Pelvic Tilt Exercise for Beginners with Back Pain

A woman performs the pelvic tilt exercise.
A woman performs the pelvic tilt exercise. Forgiss

Pelvic Tilt Exercise

Pelvic tilts are often recommended for developing support for the low back, abdominals and sacroiliac joints. This exercise may be the one your physical therapist or personal trainer starts you off with when you take on a spinal stabilization program.  And, as many neck and back alignment issues actually start at, or are influenced by the position of the pelvis, it's key for posture improvement, as well.

Pelvic tilts can be done in several different positions, including supine (lying on your back with your knees bent,) prone (lying on your stomach,) and in the all-4s position where you're supported by both hands and knees and your spine is parallel to the floor.  (The hands and knees position may make a good choice if you are pregnant.)

Doing pelvic tilts in the supine position is the least challenging, which makes it great for beginners; when done while standing with your back against the wall pelvic tilts become more intense and challenging.  This articles describes the beginner's version as well as the more advanced against-the-wall version of the pelvic tilt.


Instructions for the Pelvic Tilt Exercise

  1. Starting position-- Lie on the floor with your knees up/feet flat. (For the advanced version, stand against a wall.) The following body parts should be touching the floor or wall:
    • bottom of the feet on the floor (beginners) or back of heels (advanced)
    • backside
    • mid/upper back and shoulders
    • back of head
    Keep a space between the floor (or wall) and your low back, as well as your neck. Can you slide your hand between your low back and the floor or wall?  If so, then great, you are ready to go! If not, try to re-position your pelvis so that there's a bit of space between your low back and the floor.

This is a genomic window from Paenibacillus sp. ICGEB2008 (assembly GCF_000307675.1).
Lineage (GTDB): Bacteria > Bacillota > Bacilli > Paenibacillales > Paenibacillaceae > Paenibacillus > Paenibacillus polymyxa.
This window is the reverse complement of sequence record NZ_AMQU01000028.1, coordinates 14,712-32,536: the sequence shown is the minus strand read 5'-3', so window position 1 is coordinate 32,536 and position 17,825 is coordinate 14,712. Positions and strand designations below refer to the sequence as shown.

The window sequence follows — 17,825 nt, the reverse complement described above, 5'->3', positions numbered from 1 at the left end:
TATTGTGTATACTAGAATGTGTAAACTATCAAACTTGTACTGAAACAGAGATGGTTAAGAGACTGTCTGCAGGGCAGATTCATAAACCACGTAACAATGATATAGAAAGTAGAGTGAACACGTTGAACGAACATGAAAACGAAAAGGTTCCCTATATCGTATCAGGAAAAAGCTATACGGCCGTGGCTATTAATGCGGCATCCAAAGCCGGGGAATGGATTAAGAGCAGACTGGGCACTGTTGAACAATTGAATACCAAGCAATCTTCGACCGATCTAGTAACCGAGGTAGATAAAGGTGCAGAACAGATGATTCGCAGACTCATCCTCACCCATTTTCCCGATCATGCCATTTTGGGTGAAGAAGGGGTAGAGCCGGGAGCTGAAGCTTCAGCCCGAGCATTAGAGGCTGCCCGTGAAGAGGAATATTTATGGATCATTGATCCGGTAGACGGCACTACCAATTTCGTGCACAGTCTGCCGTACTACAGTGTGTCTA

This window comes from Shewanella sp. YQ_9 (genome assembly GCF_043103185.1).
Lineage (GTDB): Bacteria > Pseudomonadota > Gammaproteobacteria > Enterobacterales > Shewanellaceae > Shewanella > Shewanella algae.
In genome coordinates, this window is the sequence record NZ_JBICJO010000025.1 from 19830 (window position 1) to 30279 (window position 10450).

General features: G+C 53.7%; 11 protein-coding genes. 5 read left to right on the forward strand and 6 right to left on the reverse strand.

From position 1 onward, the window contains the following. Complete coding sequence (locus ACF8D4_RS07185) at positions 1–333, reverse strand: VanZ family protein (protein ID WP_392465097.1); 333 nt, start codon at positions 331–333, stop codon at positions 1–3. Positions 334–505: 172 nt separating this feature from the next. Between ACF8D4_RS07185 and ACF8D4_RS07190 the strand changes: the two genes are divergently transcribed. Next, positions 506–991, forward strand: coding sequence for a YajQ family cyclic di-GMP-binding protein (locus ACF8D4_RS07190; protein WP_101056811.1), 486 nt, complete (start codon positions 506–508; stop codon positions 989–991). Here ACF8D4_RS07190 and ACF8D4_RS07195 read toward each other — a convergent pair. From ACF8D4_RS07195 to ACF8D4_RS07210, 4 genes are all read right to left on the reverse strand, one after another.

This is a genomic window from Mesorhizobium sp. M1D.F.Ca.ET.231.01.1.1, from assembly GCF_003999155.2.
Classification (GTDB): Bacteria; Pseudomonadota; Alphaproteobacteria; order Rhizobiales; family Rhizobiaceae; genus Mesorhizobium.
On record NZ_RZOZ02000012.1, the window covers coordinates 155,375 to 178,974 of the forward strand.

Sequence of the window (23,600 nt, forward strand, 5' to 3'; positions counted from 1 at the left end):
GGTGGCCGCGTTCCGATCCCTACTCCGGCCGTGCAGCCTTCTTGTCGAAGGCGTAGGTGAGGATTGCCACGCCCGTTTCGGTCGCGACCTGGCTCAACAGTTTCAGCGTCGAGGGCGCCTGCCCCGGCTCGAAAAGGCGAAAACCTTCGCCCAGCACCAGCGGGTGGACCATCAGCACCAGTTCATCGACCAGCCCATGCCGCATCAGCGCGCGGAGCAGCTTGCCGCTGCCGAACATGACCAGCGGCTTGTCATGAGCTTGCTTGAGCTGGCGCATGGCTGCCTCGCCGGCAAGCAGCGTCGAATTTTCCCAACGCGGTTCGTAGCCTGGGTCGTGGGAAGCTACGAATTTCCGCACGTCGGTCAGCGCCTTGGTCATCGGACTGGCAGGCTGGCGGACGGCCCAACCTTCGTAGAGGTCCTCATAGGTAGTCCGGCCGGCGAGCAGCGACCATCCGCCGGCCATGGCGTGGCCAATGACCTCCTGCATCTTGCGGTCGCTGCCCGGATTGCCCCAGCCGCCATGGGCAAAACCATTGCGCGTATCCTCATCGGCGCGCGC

1. Inhale.
  2. Initiate the pelvic tilt movement as you exhale. When you let your breath out, your abdomen should come toward your back. (This happens naturally during exhalation.) An effective pelvic tilt will utilize this leverage that is when the abdomen pulls in. Continue the pulling in, and allow that to tilt the bottom of your pelvis up. This will result in your low back gently stretching and reaching or actually touching the floor or wall. 
  1. Inhale to come back to start -- Allow the spine and pelvis to return to their original position while you take air in again. Note that movement in this phase takes less muscle work than the previous movement of bringing your low back to the floor or wall. 
  2. Be aware of how forcefully you do this movement -- Try one or two pelvic tilts to get the hang of it.  Then perform one to check your tension level. If you're using a lot of muscle tension, try to ease up on that.  You will likely still be able to complete the entire movement with reduced tension. 
  3. Specifically, check the tension in your hip joints -- The hip joints are located at the place where the legs connects deep into the pelvis (at the hip socket, which are located at the top of your thigh bone, at the sides of the pelvis.) Because we want to work the abdominals in this exercise, try to ease any tension you may notice at the muscles that cross over the hip joints (the quadriceps). When performing the pelvic tilt, try to pull the pelvis from the abdominals, rather than pushing the from the butt.

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